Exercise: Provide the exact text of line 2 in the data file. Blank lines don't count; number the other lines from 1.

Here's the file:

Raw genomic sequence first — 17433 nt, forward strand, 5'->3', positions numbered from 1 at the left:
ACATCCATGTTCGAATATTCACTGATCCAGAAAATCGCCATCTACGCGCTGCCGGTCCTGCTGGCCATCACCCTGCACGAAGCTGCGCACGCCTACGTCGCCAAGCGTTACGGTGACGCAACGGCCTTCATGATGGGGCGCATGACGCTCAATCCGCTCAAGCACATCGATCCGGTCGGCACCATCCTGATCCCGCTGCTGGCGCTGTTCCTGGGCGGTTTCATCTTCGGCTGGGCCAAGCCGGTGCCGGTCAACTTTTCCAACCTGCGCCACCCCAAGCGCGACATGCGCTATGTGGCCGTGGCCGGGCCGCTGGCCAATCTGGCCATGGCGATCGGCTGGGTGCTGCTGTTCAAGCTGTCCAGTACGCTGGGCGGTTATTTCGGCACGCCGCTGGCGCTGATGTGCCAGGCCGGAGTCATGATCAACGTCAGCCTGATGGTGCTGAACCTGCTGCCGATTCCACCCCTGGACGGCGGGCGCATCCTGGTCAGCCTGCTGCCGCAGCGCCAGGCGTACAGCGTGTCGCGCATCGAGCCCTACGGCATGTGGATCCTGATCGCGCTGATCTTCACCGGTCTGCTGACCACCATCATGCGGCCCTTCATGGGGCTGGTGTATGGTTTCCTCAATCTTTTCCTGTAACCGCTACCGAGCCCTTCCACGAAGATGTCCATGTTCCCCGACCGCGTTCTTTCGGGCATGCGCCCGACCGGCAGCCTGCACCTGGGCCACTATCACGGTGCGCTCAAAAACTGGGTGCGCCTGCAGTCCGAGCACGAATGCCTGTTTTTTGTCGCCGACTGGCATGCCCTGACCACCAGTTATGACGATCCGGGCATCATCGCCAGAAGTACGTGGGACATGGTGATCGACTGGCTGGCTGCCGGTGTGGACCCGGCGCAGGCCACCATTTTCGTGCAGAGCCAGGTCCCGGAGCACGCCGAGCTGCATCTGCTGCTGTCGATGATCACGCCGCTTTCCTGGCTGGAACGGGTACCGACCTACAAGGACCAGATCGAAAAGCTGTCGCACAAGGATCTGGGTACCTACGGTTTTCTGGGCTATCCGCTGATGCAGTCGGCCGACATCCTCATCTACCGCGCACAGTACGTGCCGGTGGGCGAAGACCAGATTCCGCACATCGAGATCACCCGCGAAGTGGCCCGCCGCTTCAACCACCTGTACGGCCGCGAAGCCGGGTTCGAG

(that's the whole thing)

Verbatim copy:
ACATCCATGTTCGAATATTCACTGATCCAGAAAATCGCCATCTACGCGCTGCCGGTCCTGCTGGCCATCACCCTGCACGAAGCTGCGCACGCCTACGTCGCCAAGCGTTACGGTGACGCAACGGCCTTCATGATGGGGCGCATGACGCTCAATCCGCTCAAGCACATCGATCCGGTCGGCACCATCCTGATCCCGCTGCTGGCGCTGTTCCTGGGCGGTTTCATCTTCGGCTGGGCCAAGCCGGTGCCGGTCAACTTTTCCAACCTGCGCCACCCCAAGCGCGACATGCGCTATGTGGCCGTGGCCGGGCCGCTGGCCAATCTGGCCATGGCGATCGGCTGGGTGCTGCTGTTCAAGCTGTCCAGTACGCTGGGCGGTTATTTCGGCACGCCGCTGGCGCTGATGTGCCAGGCCGGAGTCATGATCAACGTCAGCCTGATGGTGCTGAACCTGCTGCCGATTCCACCCCTGGACGGCGGGCGCATCCTGGTCAGCCTGCTGCCGCAGCGCCAGGCGTACAGCGTGTCGCGCATCGAGCCCTACGGCATGTGGATCCTGATCGCGCTGATCTTCACCGGTCTGCTGACCACCATCATGCGGCCCTTCATGGGGCTGGTGTATGGTTTCCTCAATCTTTTCCTGTAACCGCTACCGAGCCCTTCCACGAAGATGTCCATGTTCCCCGACCGCGTTCTTTCGGGCATGCGCCCGACCGGCAGCCTGCACCTGGGCCACTATCACGGTGCGCTCAAAAACTGGGTGCGCCTGCAGTCCGAGCACGAATGCCTGTTTTTTGTCGCCGACTGGCATGCCCTGACCACCAGTTATGACGATCCGGGCATCATCGCCAGAAGTACGTGGGACATGGTGATCGACTGGCTGGCTGCCGGTGTGGACCCGGCGCAGGCCACCATTTTCGTGCAGAGCCAGGTCCCGGAGCACGCCGAGCTGCATCTGCTGCTGTCGATGATCACGCCGCTTTCCTGGCTGGAACGGGTACCGACCTACAAGGACCAGATCGAAAAGCTGTCGCACAAGGATCTGGGTACCTACGGTTTTCTGGGCTATCCGCTGATGCAGTCGGCCGACATCCTCATCTACCGCGCACAGTACGTGCCGGTGGGCGAAGACCAGATTCCGCACATCGAGATCACCCGCGAAGTGGCCCGCCGCTTCAACCACCTGTACGGCCGCGAAGCCGGGTTCGAG